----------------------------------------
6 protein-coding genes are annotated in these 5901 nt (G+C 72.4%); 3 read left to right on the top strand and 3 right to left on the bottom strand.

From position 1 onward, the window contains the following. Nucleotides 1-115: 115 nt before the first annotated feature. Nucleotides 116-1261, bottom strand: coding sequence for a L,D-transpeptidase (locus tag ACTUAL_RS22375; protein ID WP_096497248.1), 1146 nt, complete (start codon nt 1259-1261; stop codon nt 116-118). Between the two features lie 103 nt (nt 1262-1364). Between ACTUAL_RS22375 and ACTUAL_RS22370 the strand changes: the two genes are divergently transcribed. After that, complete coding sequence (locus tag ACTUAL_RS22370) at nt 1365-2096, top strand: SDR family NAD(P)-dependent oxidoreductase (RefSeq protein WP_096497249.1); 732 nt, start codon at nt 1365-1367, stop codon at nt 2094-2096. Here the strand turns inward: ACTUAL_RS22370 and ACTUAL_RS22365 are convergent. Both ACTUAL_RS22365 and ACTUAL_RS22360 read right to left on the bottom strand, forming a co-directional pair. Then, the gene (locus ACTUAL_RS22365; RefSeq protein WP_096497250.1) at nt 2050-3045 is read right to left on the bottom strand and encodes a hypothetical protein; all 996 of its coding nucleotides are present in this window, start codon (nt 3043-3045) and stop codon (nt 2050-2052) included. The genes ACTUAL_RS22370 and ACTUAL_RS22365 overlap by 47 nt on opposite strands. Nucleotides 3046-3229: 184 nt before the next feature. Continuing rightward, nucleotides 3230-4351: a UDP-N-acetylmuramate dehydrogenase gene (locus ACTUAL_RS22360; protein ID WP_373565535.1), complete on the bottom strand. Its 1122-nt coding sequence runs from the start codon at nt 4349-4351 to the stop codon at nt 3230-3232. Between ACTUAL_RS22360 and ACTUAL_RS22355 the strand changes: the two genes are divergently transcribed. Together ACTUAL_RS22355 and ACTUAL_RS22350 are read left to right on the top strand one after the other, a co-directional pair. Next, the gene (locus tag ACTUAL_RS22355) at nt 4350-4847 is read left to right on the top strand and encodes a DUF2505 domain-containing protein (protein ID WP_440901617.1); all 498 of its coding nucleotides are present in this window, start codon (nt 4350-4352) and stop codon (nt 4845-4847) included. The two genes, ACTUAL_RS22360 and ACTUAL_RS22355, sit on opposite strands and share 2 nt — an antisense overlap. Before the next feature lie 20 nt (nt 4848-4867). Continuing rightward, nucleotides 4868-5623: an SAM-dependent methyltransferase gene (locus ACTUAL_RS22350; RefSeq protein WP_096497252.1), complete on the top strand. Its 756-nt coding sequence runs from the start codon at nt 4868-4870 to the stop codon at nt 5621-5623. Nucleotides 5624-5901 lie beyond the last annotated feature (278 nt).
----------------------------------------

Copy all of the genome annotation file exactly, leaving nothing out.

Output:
6 protein-coding genes are annotated in these 5901 nt (G+C 72.4%); 3 read left to right on the top strand and 3 right to left on the bottom strand.

From position 1 onward, the window contains the following. Nucleotides 1-115: 115 nt before the first annotated feature. Nucleotides 116-1261, bottom strand: coding sequence for a L,D-transpeptidase (locus tag ACTUAL_RS22375; protein ID WP_096497248.1), 1146 nt, complete (start codon nt 1259-1261; stop codon nt 116-118). Between the two features lie 103 nt (nt 1262-1364). Between ACTUAL_RS22375 and ACTUAL_RS22370 the strand changes: the two genes are divergently transcribed. After that, complete coding sequence (locus tag ACTUAL_RS22370) at nt 1365-2096, top strand: SDR family NAD(P)-dependent oxidoreductase (RefSeq protein WP_096497249.1); 732 nt, start codon at nt 1365-1367, stop codon at nt 2094-2096. Here the strand turns inward: ACTUAL_RS22370 and ACTUAL_RS22365 are convergent. Both ACTUAL_RS22365 and ACTUAL_RS22360 read right to left on the bottom strand, forming a co-directional pair. Then, the gene (locus ACTUAL_RS22365; RefSeq protein WP_096497250.1) at nt 2050-3045 is read right to left on the bottom strand and encodes a hypothetical protein; all 996 of its coding nucleotides are present in this window, start codon (nt 3043-3045) and stop codon (nt 2050-2052) included. The genes ACTUAL_RS22370 and ACTUAL_RS22365 overlap by 47 nt on opposite strands. Nucleotides 3046-3229: 184 nt before the next feature. Continuing rightward, nucleotides 3230-4351: a UDP-N-acetylmuramate dehydrogenase gene (locus ACTUAL_RS22360; protein ID WP_373565535.1), complete on the bottom strand. Its 1122-nt coding sequence runs from the start codon at nt 4349-4351 to the stop codon at nt 3230-3232. Between ACTUAL_RS22360 and ACTUAL_RS22355 the strand changes: the two genes are divergently transcribed. Together ACTUAL_RS22355 and ACTUAL_RS22350 are read left to right on the top strand one after the other, a co-directional pair. Next, the gene (locus tag ACTUAL_RS22355) at nt 4350-4847 is read left to right on the top strand and encodes a DUF2505 domain-containing protein (protein ID WP_440901617.1); all 498 of its coding nucleotides are present in this window, start codon (nt 4350-4352) and stop codon (nt 4845-4847) included. The two genes, ACTUAL_RS22360 and ACTUAL_RS22355, sit on opposite strands and share 2 nt — an antisense overlap. Before the next feature lie 20 nt (nt 4848-4867). Continuing rightward, nucleotides 4868-5623: an SAM-dependent methyltransferase gene (locus ACTUAL_RS22350; RefSeq protein WP_096497252.1), complete on the top strand. Its 756-nt coding sequence runs from the start codon at nt 4868-4870 to the stop codon at nt 5621-5623. Nucleotides 5624-5901 lie beyond the last annotated feature (278 nt).